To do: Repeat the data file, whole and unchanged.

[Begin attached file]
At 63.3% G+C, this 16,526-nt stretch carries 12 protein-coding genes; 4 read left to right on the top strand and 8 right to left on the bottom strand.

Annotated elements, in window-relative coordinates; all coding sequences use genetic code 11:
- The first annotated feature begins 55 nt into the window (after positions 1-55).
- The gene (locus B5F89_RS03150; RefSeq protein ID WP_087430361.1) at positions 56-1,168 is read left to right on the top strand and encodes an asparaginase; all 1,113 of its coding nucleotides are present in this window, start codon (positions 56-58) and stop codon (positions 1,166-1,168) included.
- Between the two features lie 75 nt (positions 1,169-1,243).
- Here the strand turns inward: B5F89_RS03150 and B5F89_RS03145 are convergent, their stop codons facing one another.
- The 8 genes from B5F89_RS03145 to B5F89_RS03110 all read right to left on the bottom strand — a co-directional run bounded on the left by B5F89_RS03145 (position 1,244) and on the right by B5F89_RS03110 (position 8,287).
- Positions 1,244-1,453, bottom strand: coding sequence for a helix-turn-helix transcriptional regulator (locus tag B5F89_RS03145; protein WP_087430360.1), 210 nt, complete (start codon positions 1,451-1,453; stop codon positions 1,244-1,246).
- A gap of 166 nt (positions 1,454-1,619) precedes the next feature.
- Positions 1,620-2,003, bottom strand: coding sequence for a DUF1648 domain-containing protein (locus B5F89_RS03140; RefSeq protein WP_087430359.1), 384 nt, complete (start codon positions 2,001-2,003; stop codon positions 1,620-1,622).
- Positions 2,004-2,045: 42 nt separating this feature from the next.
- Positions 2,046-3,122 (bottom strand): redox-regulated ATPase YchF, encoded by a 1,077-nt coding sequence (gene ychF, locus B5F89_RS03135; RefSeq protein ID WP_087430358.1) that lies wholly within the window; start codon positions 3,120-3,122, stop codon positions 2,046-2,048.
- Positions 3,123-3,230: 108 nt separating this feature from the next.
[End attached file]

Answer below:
At 63.3% G+C, this 16,526-nt stretch carries 12 protein-coding genes; 4 read left to right on the top strand and 8 right to left on the bottom strand.

Annotated elements, in window-relative coordinates; all coding sequences use genetic code 11:
- The first annotated feature begins 55 nt into the window (after positions 1-55).
- The gene (locus B5F89_RS03150; RefSeq protein ID WP_087430361.1) at positions 56-1,168 is read left to right on the top strand and encodes an asparaginase; all 1,113 of its coding nucleotides are present in this window, start codon (positions 56-58) and stop codon (positions 1,166-1,168) included.
- Between the two features lie 75 nt (positions 1,169-1,243).
- Here the strand turns inward: B5F89_RS03150 and B5F89_RS03145 are convergent, their stop codons facing one another.
- The 8 genes from B5F89_RS03145 to B5F89_RS03110 all read right to left on the bottom strand — a co-directional run bounded on the left by B5F89_RS03145 (position 1,244) and on the right by B5F89_RS03110 (position 8,287).
- Positions 1,244-1,453, bottom strand: coding sequence for a helix-turn-helix transcriptional regulator (locus tag B5F89_RS03145; protein WP_087430360.1), 210 nt, complete (start codon positions 1,451-1,453; stop codon positions 1,244-1,246).
- A gap of 166 nt (positions 1,454-1,619) precedes the next feature.
- Positions 1,620-2,003, bottom strand: coding sequence for a DUF1648 domain-containing protein (locus B5F89_RS03140; RefSeq protein WP_087430359.1), 384 nt, complete (start codon positions 2,001-2,003; stop codon positions 1,620-1,622).
- Positions 2,004-2,045: 42 nt separating this feature from the next.
- Positions 2,046-3,122 (bottom strand): redox-regulated ATPase YchF, encoded by a 1,077-nt coding sequence (gene ychF, locus B5F89_RS03135; RefSeq protein ID WP_087430358.1) that lies wholly within the window; start codon positions 3,120-3,122, stop codon positions 2,046-2,048.
- Positions 3,123-3,230: 108 nt separating this feature from the next.